Quite frankly, indoctrination is all too commonplace in our academic settings and in our churches. As Christians we must recapture the wonder and pursuit of truth, not indoctrination. Indoctrination is imbuing or saturating another with instruction to the extent that this teaching becomes a habituated way of “seeing” and “doing.” We must be characterized with honest inquiry and possess a teachable disposition, ever delighting in “true -truth” rather than habitually distrusting, alienating or even mocking those whose ideas or expressions are unfamiliar or different. We must be bearers of truth and Christ-like love rather than people who obstruct, ridicule, and reject those who think and communicate differently. If truth is not harmonized with love and love is not harmonized with truth, then the indoctrinated Christian is not reflecting Jesus Christ, no matter how well intended he or she may be (2 John).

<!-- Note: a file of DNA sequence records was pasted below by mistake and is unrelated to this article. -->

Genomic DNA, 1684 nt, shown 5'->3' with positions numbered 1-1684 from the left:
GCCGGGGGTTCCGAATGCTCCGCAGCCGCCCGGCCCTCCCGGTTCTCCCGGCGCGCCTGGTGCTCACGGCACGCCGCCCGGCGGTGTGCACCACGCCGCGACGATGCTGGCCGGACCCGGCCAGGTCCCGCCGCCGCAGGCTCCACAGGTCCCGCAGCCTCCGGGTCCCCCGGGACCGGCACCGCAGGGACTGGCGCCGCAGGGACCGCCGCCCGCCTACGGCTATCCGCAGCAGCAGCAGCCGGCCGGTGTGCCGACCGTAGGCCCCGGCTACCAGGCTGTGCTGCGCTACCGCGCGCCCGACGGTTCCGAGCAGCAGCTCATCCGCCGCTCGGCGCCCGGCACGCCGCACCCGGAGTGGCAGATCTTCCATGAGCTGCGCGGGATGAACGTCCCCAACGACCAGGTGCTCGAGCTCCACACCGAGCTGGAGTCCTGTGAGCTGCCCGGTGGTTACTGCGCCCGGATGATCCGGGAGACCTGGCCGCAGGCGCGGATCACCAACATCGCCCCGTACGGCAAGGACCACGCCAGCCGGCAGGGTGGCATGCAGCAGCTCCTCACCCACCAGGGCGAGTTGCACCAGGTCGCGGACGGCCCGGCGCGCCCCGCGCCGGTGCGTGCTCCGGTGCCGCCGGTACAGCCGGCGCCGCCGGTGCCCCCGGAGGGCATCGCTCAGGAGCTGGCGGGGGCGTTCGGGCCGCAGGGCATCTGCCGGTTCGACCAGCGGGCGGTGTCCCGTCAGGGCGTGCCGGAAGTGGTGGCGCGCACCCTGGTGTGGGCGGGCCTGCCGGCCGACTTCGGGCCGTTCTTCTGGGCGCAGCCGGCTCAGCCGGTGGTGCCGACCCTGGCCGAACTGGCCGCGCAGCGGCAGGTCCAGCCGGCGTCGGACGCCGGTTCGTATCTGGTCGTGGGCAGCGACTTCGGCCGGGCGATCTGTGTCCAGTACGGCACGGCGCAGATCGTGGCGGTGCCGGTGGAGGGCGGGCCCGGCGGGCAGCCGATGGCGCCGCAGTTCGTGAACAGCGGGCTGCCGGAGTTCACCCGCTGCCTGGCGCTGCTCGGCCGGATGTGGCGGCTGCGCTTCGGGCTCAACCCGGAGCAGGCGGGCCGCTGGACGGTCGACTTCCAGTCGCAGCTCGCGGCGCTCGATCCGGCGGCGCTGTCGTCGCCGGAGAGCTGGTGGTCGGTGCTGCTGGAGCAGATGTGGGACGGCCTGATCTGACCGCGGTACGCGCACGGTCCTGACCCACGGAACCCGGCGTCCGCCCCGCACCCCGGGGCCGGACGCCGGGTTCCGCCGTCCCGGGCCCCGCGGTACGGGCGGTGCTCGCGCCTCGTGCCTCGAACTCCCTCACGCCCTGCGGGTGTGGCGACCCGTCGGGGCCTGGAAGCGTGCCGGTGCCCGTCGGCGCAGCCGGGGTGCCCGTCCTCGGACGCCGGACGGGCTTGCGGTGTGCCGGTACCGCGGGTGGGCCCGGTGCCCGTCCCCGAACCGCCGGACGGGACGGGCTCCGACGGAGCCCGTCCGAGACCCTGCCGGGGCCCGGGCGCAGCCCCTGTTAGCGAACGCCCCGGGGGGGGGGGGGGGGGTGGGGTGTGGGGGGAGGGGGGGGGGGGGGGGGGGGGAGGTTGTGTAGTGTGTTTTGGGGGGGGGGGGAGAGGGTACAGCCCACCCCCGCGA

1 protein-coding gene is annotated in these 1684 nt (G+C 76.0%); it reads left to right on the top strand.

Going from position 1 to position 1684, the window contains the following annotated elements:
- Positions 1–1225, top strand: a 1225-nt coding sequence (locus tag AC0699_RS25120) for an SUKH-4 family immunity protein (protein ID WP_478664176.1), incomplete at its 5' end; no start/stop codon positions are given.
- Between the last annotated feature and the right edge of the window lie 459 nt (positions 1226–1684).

How do you know if you are a product of indoctrination? Consider the following indicators. If these sixteen “road signs” are true in your life, then perhaps you are a product of indoctrination:
1. You only represent what you have been taught. As a result you do not seriously consider any other possible viewpoint.
2. You habitually see and interpret all other views through your instructor’s teachings. In fact, it is difficult for you even to trust any other source or authority.
3. Your conversation and studies are spent articulating, discussing, instructing, programming, and re-hashing what you have been taught. As a result you honestly refuse to thoughtfully inquire into any other source or consider any other teaching even though they may be within the range of biblical orthodoxy.
4. You seem to only know and contemplate what you have been taught by your instructor. Thus, it is very difficult for you to think outside or beyond your instructor’s teaching. Any other category of thought or method is foreign to you. As a result, any other word, term, or idea used is an intellectual and emotional struggle; you are unable to wrap your mind around it. So, you tend to ignore or reject what you cannot understand rather than seriously work through it.